In some embodiments, a flash memory semiconductor device that has been packaged, assembled in a system, and used in operation, may be annealed using a heating element that is thermally coupled to the device. For example, the heating element may be a component within the semiconductor package containing the device or may be externally mounted to the package such that heat conducts from the heating element to the package, and thereby to the device, when power is supplied to the heating element.

In some embodiments, to anneal a device, the heating element is heated to an annealing temperature corresponding to a junction temperature of between 200° C.-300° C. In other embodiments, the heating element is heated to an annealing temperature corresponding to a junction temperature of between 200° C.-250° C. In still further embodiments, the heating element is heated to an annealing temperature corresponding to a junction temperature of between 250° C.-300° C. Finally, even lower temperatures, such as 150° C.-200° C., have been shown to be useful for in-situ annealing.

In some embodiments, the maximum annealing temperature of the heating element is limited by characteristics of the semiconductor package containing the device or of the printed circuit board to which the package is coupled. For example, the temperature is limited by the reflow temperature of solder used as a packaging material or by substrate glass transition temperatures.

FIG. 1A is a cross-sectional view of a semiconductor package 100 in accordance with some embodiments. The package 100 contains a nonvolatile semiconductor memory device 102, such as a flash memory die. In some embodiments, the device 102 is a die containing SONOS memory. The device 102 is electrically coupled to a substrate 110 through wirebonds 112. Vias 116 and electrical traces 118 in the substrate 110 provide electrical pathways between wirebonds 112 and respective solder balls 120-1. The solder balls 120-1 serve as electrical contacts to provide power and ground connections, as well as signals to the device 102.

The device 102 is mounted on a heating element 106 with a thermally conductive adhesive layer 104. For example, the adhesive layer 104 may be thermally conductive tape or film, such as tape or film with a thermal conductivity at a minimum of about 1 W/mK. Alternatively, the adhesive layer 104 is a thermal paste or adhesive. In some embodiments, a spacer (e.g., a silicon spacer with a thickness of approximately 25 to 50 um) is included between the device 102 and the heating element 106.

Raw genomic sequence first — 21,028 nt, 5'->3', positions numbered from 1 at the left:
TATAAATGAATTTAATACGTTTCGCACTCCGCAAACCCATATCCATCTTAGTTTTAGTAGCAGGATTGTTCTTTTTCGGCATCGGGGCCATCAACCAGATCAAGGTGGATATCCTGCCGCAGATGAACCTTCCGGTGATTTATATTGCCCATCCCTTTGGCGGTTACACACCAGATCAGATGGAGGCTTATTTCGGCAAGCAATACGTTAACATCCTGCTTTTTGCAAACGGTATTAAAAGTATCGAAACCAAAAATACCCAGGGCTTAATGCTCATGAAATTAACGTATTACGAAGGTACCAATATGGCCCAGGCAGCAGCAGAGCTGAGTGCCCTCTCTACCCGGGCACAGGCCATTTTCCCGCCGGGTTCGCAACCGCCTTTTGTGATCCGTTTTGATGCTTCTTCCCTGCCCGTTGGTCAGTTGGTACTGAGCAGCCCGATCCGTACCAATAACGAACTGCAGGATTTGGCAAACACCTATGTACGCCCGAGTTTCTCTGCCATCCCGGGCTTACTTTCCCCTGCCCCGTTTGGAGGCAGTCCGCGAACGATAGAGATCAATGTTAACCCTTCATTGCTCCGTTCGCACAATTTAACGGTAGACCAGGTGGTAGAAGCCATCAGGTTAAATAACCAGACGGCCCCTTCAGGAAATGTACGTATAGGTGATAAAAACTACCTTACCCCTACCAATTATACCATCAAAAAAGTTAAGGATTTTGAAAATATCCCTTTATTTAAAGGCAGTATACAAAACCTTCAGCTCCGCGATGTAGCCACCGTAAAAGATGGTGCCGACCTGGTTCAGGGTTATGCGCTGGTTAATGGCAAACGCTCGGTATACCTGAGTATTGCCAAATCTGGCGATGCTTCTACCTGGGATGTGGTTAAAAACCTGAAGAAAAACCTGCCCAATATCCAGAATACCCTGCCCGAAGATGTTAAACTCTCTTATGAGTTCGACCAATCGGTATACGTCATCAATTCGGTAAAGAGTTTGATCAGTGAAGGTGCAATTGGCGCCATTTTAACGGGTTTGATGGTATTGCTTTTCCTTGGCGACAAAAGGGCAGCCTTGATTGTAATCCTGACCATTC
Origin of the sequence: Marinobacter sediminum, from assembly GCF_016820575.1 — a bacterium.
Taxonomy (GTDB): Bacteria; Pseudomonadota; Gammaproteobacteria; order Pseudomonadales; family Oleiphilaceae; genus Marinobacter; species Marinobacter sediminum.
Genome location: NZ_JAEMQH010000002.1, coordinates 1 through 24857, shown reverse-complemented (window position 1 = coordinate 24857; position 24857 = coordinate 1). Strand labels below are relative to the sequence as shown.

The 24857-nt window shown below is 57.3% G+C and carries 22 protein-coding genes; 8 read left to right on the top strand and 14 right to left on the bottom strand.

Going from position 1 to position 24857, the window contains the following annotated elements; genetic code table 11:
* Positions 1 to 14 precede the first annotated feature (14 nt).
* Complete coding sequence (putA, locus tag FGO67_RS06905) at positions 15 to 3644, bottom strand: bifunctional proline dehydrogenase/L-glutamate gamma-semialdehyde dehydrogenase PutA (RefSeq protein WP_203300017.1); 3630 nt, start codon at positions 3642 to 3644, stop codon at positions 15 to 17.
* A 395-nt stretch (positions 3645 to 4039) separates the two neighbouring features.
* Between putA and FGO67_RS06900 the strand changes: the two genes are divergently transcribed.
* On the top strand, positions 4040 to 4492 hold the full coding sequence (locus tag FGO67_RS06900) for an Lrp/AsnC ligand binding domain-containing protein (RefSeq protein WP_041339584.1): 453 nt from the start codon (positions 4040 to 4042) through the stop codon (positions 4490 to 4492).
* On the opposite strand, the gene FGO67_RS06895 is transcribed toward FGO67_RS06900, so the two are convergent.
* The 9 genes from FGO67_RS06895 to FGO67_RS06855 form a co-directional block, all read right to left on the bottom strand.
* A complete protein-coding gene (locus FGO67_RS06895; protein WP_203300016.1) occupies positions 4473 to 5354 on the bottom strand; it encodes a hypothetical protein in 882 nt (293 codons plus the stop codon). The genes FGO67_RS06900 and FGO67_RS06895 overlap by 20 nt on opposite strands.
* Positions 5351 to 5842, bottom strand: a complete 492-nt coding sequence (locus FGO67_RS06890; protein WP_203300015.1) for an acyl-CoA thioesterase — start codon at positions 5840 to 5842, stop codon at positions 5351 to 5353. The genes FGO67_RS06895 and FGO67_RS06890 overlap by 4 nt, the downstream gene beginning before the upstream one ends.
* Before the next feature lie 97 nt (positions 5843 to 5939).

In some embodiments, the heating element 106 is a thin-film heater. Exemplary materials from which the thin-film heater is manufactured include polyimide, silicone rubber, or a ceramic material such as mica. Examples of suitable thin-film heaters include a number of heaters manufactured by MINCO (www.minco.com), like its HTK04 All-Polyimide (AP) Heaters, or its HTK05 Polyimide Thermofoil Heaters (where these heaters have to be customer designed to fit the package profile). An alternative heating element is a thick-film heater like that manufactured by CHROMALOX and WATLOW.

The heating element 106 is mounted on the laminate substrate 110 with an adhesive layer (e.g., tape or film) 108, which in some embodiments is not thermally conductive. For example, non-conductive tape or film 108 may have a thermal conductivity of approximately 0.2 W/mK. The heating element is electrically coupled to solder balls 120-2 through electrical connections (e.g., wires with wire bonding on slightly larger heating element 106) 114 and through vias 117 and/or traces 119 in the substrate 110. The solder balls 120-2 serve as electrical contacts to provide power to the heating element. In some embodiments, the electrical connections 114 include a power connection and a ground connection.

The solder balls 120 thus include two sets of contacts: a first set of contacts (i.e., solder balls 120-1) to provide signals to the device 102 and a second set of contacts (i.e., solder balls 120-2) to provide power to the heating element 106. It should be noted that the contacts may be electrical connections other than solder balls.